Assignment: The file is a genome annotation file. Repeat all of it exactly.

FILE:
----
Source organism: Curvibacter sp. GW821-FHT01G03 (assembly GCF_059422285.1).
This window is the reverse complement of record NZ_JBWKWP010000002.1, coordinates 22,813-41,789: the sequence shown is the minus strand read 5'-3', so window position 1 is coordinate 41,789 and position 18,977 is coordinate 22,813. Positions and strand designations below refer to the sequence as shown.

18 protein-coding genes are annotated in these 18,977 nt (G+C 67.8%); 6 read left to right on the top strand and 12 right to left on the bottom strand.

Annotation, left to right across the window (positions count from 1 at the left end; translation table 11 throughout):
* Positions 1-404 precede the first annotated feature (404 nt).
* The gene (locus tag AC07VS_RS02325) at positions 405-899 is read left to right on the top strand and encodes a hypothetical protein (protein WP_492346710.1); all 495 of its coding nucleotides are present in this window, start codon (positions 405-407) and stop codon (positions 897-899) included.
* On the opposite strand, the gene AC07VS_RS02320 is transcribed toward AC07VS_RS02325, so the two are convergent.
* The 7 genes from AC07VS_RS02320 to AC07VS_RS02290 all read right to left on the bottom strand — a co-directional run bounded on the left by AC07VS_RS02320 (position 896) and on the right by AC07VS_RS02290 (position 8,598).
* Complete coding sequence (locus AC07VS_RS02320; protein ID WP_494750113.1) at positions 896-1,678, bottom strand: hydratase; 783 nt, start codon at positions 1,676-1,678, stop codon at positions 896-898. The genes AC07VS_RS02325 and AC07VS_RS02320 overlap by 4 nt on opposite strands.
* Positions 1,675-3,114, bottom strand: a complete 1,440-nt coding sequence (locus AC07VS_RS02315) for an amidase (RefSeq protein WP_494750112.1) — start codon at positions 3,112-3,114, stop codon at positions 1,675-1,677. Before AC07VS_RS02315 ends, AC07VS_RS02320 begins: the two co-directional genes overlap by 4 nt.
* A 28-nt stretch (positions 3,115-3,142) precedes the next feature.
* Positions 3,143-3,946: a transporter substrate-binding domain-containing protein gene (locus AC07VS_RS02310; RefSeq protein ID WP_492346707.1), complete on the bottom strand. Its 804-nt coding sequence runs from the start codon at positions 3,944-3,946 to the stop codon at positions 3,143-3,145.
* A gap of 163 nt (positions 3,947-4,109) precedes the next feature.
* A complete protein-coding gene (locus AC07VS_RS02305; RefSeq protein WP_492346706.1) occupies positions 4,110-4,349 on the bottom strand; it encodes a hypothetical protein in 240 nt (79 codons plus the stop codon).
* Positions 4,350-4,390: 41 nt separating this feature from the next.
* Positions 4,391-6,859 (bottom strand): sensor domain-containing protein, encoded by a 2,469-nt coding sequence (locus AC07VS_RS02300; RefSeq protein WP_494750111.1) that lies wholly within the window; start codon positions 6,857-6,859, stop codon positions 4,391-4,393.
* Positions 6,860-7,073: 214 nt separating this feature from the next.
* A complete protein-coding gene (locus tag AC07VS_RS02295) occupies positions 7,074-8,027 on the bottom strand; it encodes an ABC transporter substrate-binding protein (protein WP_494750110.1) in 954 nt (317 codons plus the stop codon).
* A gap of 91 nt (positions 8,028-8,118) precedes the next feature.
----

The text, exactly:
Source organism: Curvibacter sp. GW821-FHT01G03 (assembly GCF_059422285.1).
This window is the reverse complement of record NZ_JBWKWP010000002.1, coordinates 22,813-41,789: the sequence shown is the minus strand read 5'-3', so window position 1 is coordinate 41,789 and position 18,977 is coordinate 22,813. Positions and strand designations below refer to the sequence as shown.

18 protein-coding genes are annotated in these 18,977 nt (G+C 67.8%); 6 read left to right on the top strand and 12 right to left on the bottom strand.

Annotation, left to right across the window (positions count from 1 at the left end; translation table 11 throughout):
* Positions 1-404 precede the first annotated feature (404 nt).
* The gene (locus tag AC07VS_RS02325) at positions 405-899 is read left to right on the top strand and encodes a hypothetical protein (protein WP_492346710.1); all 495 of its coding nucleotides are present in this window, start codon (positions 405-407) and stop codon (positions 897-899) included.
* On the opposite strand, the gene AC07VS_RS02320 is transcribed toward AC07VS_RS02325, so the two are convergent.
* The 7 genes from AC07VS_RS02320 to AC07VS_RS02290 all read right to left on the bottom strand — a co-directional run bounded on the left by AC07VS_RS02320 (position 896) and on the right by AC07VS_RS02290 (position 8,598).
* Complete coding sequence (locus AC07VS_RS02320; protein ID WP_494750113.1) at positions 896-1,678, bottom strand: hydratase; 783 nt, start codon at positions 1,676-1,678, stop codon at positions 896-898. The genes AC07VS_RS02325 and AC07VS_RS02320 overlap by 4 nt on opposite strands.
* Positions 1,675-3,114, bottom strand: a complete 1,440-nt coding sequence (locus AC07VS_RS02315) for an amidase (RefSeq protein WP_494750112.1) — start codon at positions 3,112-3,114, stop codon at positions 1,675-1,677. Before AC07VS_RS02315 ends, AC07VS_RS02320 begins: the two co-directional genes overlap by 4 nt.
* A 28-nt stretch (positions 3,115-3,142) precedes the next feature.
* Positions 3,143-3,946: a transporter substrate-binding domain-containing protein gene (locus AC07VS_RS02310; RefSeq protein ID WP_492346707.1), complete on the bottom strand. Its 804-nt coding sequence runs from the start codon at positions 3,944-3,946 to the stop codon at positions 3,143-3,145.
* A gap of 163 nt (positions 3,947-4,109) precedes the next feature.
* A complete protein-coding gene (locus AC07VS_RS02305; RefSeq protein WP_492346706.1) occupies positions 4,110-4,349 on the bottom strand; it encodes a hypothetical protein in 240 nt (79 codons plus the stop codon).
* Positions 4,350-4,390: 41 nt separating this feature from the next.
* Positions 4,391-6,859 (bottom strand): sensor domain-containing protein, encoded by a 2,469-nt coding sequence (locus AC07VS_RS02300; RefSeq protein WP_494750111.1) that lies wholly within the window; start codon positions 6,857-6,859, stop codon positions 4,391-4,393.
* Positions 6,860-7,073: 214 nt separating this feature from the next.
* A complete protein-coding gene (locus tag AC07VS_RS02295) occupies positions 7,074-8,027 on the bottom strand; it encodes an ABC transporter substrate-binding protein (protein WP_494750110.1) in 954 nt (317 codons plus the stop codon).
* A gap of 91 nt (positions 8,028-8,118) precedes the next feature.